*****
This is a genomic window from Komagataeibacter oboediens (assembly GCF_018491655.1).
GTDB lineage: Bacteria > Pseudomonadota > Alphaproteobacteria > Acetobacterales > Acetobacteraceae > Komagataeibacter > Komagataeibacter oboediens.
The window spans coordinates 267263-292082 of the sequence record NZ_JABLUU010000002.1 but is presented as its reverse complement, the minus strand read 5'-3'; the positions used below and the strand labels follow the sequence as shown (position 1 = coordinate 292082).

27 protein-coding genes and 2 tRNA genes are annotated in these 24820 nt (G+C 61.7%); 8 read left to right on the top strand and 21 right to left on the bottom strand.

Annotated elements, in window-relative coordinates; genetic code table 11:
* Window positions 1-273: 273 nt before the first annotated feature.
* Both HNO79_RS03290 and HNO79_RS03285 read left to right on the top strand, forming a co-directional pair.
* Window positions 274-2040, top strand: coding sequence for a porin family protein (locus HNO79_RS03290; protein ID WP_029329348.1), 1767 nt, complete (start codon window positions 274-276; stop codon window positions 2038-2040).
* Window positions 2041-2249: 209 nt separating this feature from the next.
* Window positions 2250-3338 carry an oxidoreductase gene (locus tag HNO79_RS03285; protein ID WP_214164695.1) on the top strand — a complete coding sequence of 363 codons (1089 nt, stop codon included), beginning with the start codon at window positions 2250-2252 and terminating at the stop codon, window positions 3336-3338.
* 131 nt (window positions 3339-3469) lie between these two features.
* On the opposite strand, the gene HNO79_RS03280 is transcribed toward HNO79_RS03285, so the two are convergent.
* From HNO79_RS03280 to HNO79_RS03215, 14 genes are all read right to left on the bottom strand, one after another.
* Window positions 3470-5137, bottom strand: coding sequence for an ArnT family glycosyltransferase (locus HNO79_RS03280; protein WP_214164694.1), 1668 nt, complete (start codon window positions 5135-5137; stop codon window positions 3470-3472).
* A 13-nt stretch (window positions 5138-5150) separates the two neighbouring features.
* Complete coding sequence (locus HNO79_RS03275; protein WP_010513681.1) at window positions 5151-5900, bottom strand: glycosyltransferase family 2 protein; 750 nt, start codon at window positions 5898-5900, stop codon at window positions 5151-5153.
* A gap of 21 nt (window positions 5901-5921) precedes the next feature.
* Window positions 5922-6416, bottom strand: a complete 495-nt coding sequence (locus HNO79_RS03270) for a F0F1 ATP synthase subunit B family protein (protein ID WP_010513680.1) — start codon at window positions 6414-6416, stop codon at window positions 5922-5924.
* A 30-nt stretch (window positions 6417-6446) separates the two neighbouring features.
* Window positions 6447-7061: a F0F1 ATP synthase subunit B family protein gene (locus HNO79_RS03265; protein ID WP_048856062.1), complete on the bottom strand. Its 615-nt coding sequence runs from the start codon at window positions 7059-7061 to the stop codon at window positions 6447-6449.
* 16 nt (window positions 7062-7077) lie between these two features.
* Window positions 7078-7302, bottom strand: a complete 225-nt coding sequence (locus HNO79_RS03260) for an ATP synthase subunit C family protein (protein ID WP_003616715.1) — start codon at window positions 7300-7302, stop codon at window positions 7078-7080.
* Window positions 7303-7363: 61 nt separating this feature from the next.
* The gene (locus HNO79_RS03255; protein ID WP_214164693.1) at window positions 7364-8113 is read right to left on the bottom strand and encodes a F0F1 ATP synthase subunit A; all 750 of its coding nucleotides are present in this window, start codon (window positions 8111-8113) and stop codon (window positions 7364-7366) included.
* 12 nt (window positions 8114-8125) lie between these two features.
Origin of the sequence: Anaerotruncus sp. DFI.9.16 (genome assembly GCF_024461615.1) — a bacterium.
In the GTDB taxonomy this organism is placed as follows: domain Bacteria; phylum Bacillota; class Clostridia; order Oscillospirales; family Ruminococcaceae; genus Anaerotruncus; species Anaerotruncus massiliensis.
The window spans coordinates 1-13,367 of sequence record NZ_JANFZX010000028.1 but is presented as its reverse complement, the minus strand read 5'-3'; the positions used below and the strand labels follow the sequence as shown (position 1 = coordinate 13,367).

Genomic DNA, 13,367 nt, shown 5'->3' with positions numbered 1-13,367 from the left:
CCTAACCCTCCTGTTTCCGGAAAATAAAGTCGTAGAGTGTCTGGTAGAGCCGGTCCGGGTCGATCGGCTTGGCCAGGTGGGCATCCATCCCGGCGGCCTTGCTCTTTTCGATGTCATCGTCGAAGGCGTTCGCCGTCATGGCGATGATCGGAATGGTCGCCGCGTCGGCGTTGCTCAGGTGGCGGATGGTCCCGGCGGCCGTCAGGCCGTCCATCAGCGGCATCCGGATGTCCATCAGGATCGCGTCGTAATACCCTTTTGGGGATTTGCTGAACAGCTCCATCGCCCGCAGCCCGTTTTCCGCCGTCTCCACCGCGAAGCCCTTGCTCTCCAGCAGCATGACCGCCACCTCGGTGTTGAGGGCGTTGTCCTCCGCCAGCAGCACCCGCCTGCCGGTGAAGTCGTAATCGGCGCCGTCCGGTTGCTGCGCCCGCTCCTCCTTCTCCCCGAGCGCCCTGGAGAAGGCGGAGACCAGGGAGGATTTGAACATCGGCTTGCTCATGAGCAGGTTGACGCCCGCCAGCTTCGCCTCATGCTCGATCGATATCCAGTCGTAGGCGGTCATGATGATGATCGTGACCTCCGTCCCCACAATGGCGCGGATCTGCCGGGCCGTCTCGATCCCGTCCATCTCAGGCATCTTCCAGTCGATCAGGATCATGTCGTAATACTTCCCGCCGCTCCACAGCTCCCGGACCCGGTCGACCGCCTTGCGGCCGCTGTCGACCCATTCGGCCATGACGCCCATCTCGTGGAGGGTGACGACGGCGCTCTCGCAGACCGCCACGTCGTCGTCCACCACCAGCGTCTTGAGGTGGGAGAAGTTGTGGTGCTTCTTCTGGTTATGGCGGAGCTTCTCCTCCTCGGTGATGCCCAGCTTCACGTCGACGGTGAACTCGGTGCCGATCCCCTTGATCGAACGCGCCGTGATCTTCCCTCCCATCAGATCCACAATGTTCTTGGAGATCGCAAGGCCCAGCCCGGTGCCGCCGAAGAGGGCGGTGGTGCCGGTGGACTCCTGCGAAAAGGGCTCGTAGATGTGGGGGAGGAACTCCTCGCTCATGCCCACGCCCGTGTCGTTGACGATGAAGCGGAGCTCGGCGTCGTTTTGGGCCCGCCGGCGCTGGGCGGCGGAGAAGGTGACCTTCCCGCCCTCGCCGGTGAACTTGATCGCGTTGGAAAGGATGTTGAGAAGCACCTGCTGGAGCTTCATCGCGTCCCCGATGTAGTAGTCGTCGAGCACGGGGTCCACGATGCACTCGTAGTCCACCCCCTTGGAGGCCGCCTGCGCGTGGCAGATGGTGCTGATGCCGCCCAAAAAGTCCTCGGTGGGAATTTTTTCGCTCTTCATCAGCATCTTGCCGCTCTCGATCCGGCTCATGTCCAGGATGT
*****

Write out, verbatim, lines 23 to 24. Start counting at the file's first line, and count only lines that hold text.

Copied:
* Window positions 7303-7363: 61 nt separating this feature from the next.
* The gene (locus HNO79_RS03255; protein ID WP_214164693.1) at window positions 7364-8113 is read right to left on the bottom strand and encodes a F0F1 ATP synthase subunit A; all 750 of its coding nucleotides are present in this window, start codon (window positions 8111-8113) and stop codon (window positions 7364-7366) included.